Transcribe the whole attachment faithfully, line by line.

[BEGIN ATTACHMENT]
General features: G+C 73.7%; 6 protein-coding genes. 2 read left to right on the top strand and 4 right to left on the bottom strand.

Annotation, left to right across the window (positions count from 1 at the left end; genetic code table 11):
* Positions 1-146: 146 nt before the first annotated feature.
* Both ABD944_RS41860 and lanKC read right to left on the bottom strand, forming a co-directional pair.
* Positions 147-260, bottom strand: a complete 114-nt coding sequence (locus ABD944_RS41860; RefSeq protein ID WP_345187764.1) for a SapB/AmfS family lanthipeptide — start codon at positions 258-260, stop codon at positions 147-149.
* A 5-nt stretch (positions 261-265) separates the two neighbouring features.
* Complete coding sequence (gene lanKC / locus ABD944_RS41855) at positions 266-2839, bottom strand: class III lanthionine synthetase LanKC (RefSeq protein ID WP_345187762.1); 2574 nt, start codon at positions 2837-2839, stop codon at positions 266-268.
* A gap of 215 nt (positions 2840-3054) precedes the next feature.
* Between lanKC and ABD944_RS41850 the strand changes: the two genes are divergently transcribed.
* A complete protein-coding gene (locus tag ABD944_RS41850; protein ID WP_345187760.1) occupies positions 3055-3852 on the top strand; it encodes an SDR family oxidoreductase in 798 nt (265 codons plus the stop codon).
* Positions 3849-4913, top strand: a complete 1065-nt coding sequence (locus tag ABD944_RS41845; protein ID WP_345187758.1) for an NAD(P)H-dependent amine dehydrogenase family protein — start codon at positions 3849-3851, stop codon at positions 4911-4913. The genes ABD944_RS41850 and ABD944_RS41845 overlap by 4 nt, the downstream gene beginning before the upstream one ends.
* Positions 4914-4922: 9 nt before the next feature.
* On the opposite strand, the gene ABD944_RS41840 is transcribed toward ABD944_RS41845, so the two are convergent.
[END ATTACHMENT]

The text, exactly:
General features: G+C 73.7%; 6 protein-coding genes. 2 read left to right on the top strand and 4 right to left on the bottom strand.

Annotation, left to right across the window (positions count from 1 at the left end; genetic code table 11):
* Positions 1-146: 146 nt before the first annotated feature.
* Both ABD944_RS41860 and lanKC read right to left on the bottom strand, forming a co-directional pair.
* Positions 147-260, bottom strand: a complete 114-nt coding sequence (locus ABD944_RS41860; RefSeq protein ID WP_345187764.1) for a SapB/AmfS family lanthipeptide — start codon at positions 258-260, stop codon at positions 147-149.
* A 5-nt stretch (positions 261-265) separates the two neighbouring features.
* Complete coding sequence (gene lanKC / locus ABD944_RS41855) at positions 266-2839, bottom strand: class III lanthionine synthetase LanKC (RefSeq protein ID WP_345187762.1); 2574 nt, start codon at positions 2837-2839, stop codon at positions 266-268.
* A gap of 215 nt (positions 2840-3054) precedes the next feature.
* Between lanKC and ABD944_RS41850 the strand changes: the two genes are divergently transcribed.
* A complete protein-coding gene (locus tag ABD944_RS41850; protein ID WP_345187760.1) occupies positions 3055-3852 on the top strand; it encodes an SDR family oxidoreductase in 798 nt (265 codons plus the stop codon).
* Positions 3849-4913, top strand: a complete 1065-nt coding sequence (locus tag ABD944_RS41845; protein ID WP_345187758.1) for an NAD(P)H-dependent amine dehydrogenase family protein — start codon at positions 3849-3851, stop codon at positions 4911-4913. The genes ABD944_RS41850 and ABD944_RS41845 overlap by 4 nt, the downstream gene beginning before the upstream one ends.
* Positions 4914-4922: 9 nt before the next feature.
* On the opposite strand, the gene ABD944_RS41840 is transcribed toward ABD944_RS41845, so the two are convergent.